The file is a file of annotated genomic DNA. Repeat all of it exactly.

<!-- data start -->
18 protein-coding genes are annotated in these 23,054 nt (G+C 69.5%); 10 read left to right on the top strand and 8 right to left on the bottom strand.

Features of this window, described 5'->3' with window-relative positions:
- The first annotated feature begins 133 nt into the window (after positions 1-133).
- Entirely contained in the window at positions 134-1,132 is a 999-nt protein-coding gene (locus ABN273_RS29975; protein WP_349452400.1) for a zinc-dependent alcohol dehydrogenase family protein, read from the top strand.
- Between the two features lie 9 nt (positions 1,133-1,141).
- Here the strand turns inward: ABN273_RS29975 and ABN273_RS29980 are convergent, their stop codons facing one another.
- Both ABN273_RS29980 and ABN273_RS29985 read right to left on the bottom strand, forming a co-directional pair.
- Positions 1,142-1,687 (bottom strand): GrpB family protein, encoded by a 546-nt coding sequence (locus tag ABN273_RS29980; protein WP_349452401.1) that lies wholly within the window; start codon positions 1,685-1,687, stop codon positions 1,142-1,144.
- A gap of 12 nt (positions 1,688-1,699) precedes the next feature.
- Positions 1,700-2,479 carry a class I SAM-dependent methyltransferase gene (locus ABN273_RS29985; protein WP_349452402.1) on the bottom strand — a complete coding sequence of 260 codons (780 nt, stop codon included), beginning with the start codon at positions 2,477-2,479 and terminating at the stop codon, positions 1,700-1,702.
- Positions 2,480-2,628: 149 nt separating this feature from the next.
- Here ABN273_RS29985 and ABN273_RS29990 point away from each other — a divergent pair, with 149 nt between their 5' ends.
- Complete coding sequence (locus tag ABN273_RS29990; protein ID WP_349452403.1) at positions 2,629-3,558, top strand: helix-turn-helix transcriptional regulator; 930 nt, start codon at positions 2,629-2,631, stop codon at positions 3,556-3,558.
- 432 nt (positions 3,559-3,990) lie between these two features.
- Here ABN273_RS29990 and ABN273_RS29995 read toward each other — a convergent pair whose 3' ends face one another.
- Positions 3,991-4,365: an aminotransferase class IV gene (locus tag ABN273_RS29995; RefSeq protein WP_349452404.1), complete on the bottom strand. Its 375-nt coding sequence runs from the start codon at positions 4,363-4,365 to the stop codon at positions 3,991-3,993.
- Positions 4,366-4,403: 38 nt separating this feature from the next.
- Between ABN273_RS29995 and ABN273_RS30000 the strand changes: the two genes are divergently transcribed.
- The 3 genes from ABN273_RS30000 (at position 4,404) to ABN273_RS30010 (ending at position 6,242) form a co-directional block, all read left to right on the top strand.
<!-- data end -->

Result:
18 protein-coding genes are annotated in these 23,054 nt (G+C 69.5%); 10 read left to right on the top strand and 8 right to left on the bottom strand.

Features of this window, described 5'->3' with window-relative positions:
- The first annotated feature begins 133 nt into the window (after positions 1-133).
- Entirely contained in the window at positions 134-1,132 is a 999-nt protein-coding gene (locus ABN273_RS29975; protein WP_349452400.1) for a zinc-dependent alcohol dehydrogenase family protein, read from the top strand.
- Between the two features lie 9 nt (positions 1,133-1,141).
- Here the strand turns inward: ABN273_RS29975 and ABN273_RS29980 are convergent, their stop codons facing one another.
- Both ABN273_RS29980 and ABN273_RS29985 read right to left on the bottom strand, forming a co-directional pair.
- Positions 1,142-1,687 (bottom strand): GrpB family protein, encoded by a 546-nt coding sequence (locus tag ABN273_RS29980; protein WP_349452401.1) that lies wholly within the window; start codon positions 1,685-1,687, stop codon positions 1,142-1,144.
- A gap of 12 nt (positions 1,688-1,699) precedes the next feature.
- Positions 1,700-2,479 carry a class I SAM-dependent methyltransferase gene (locus ABN273_RS29985; protein WP_349452402.1) on the bottom strand — a complete coding sequence of 260 codons (780 nt, stop codon included), beginning with the start codon at positions 2,477-2,479 and terminating at the stop codon, positions 1,700-1,702.
- Positions 2,480-2,628: 149 nt separating this feature from the next.
- Here ABN273_RS29985 and ABN273_RS29990 point away from each other — a divergent pair, with 149 nt between their 5' ends.
- Complete coding sequence (locus tag ABN273_RS29990; protein ID WP_349452403.1) at positions 2,629-3,558, top strand: helix-turn-helix transcriptional regulator; 930 nt, start codon at positions 2,629-2,631, stop codon at positions 3,556-3,558.
- 432 nt (positions 3,559-3,990) lie between these two features.
- Here ABN273_RS29990 and ABN273_RS29995 read toward each other — a convergent pair whose 3' ends face one another.
- Positions 3,991-4,365: an aminotransferase class IV gene (locus tag ABN273_RS29995; RefSeq protein WP_349452404.1), complete on the bottom strand. Its 375-nt coding sequence runs from the start codon at positions 4,363-4,365 to the stop codon at positions 3,991-3,993.
- Positions 4,366-4,403: 38 nt separating this feature from the next.
- Between ABN273_RS29995 and ABN273_RS30000 the strand changes: the two genes are divergently transcribed.
- The 3 genes from ABN273_RS30000 (at position 4,404) to ABN273_RS30010 (ending at position 6,242) form a co-directional block, all read left to right on the top strand.